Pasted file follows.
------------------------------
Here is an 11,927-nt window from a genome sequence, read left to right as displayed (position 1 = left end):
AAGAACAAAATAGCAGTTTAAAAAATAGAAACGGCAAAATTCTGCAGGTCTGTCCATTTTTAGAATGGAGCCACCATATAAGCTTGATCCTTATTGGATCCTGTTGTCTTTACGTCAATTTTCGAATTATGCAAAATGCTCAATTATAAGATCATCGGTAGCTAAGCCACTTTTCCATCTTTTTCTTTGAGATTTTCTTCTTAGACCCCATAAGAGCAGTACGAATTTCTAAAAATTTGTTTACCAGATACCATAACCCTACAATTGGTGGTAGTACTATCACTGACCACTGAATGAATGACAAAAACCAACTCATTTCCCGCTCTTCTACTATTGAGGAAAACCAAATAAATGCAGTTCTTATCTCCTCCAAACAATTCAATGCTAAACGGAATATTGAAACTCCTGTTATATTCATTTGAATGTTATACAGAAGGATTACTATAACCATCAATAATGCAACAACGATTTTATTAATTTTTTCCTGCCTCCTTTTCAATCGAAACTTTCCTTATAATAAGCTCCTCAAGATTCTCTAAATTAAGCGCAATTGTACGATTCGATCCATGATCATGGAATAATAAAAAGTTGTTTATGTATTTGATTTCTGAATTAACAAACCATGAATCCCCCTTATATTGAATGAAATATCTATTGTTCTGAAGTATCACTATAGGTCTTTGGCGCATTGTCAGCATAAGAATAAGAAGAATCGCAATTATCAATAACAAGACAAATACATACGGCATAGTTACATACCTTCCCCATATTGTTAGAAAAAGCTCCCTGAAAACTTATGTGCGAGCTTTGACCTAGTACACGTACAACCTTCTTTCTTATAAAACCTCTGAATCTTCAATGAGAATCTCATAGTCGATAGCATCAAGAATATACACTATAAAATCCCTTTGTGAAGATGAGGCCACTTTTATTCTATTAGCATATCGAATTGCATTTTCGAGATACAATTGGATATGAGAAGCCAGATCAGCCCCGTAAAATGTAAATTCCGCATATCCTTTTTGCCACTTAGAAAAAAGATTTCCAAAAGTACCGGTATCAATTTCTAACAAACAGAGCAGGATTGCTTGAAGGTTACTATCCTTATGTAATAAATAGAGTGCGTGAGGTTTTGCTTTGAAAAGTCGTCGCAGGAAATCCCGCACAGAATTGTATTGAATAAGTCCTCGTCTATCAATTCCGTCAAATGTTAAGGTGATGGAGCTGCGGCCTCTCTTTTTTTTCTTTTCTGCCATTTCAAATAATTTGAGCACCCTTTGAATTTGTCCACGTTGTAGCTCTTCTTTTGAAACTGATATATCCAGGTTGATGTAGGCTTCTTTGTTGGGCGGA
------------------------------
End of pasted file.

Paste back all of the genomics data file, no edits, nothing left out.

Here is an 11,927-nt window from a genome sequence, read left to right as displayed (position 1 = left end):
AAGAACAAAATAGCAGTTTAAAAAATAGAAACGGCAAAATTCTGCAGGTCTGTCCATTTTTAGAATGGAGCCACCATATAAGCTTGATCCTTATTGGATCCTGTTGTCTTTACGTCAATTTTCGAATTATGCAAAATGCTCAATTATAAGATCATCGGTAGCTAAGCCACTTTTCCATCTTTTTCTTTGAGATTTTCTTCTTAGACCCCATAAGAGCAGTACGAATTTCTAAAAATTTGTTTACCAGATACCATAACCCTACAATTGGTGGTAGTACTATCACTGACCACTGAATGAATGACAAAAACCAACTCATTTCCCGCTCTTCTACTATTGAGGAAAACCAAATAAATGCAGTTCTTATCTCCTCCAAACAATTCAATGCTAAACGGAATATTGAAACTCCTGTTATATTCATTTGAATGTTATACAGAAGGATTACTATAACCATCAATAATGCAACAACGATTTTATTAATTTTTTCCTGCCTCCTTTTCAATCGAAACTTTCCTTATAATAAGCTCCTCAAGATTCTCTAAATTAAGCGCAATTGTACGATTCGATCCATGATCATGGAATAATAAAAAGTTGTTTATGTATTTGATTTCTGAATTAACAAACCATGAATCCCCCTTATATTGAATGAAATATCTATTGTTCTGAAGTATCACTATAGGTCTTTGGCGCATTGTCAGCATAAGAATAAGAAGAATCGCAATTATCAATAACAAGACAAATACATACGGCATAGTTACATACCTTCCCCATATTGTTAGAAAAAGCTCCCTGAAAACTTATGTGCGAGCTTTGACCTAGTACACGTACAACCTTCTTTCTTATAAAACCTCTGAATCTTCAATGAGAATCTCATAGTCGATAGCATCAAGAATATACACTATAAAATCCCTTTGTGAAGATGAGGCCACTTTTATTCTATTAGCATATCGAATTGCATTTTCGAGATACAATTGGATATGAGAAGCCAGATCAGCCCCGTAAAATGTAAATTCCGCATATCCTTTTTGCCACTTAGAAAAAAGATTTCCAAAAGTACCGGTATCAATTTCTAACAAACAGAGCAGGATTGCTTGAAGGTTACTATCCTTATGTAATAAATAGAGTGCGTGAGGTTTTGCTTTGAAAAGTCGTCGCAGGAAATCCCGCACAGAATTGTATTGAATAAGTCCTCGTCTATCAATTCCGTCAAATGTTAAGGTGATGGAGCTGCGGCCTCTCTTTTTTTTCTTTTCTGCCATTTCAAATAATTTGAGCACCCTTTGAATTTGTCCACGTTGTAGCTCTTCTTTTGAAACTGATATATCCAGGTTGATGTAGGCTTCTTTGTTGGGCGGA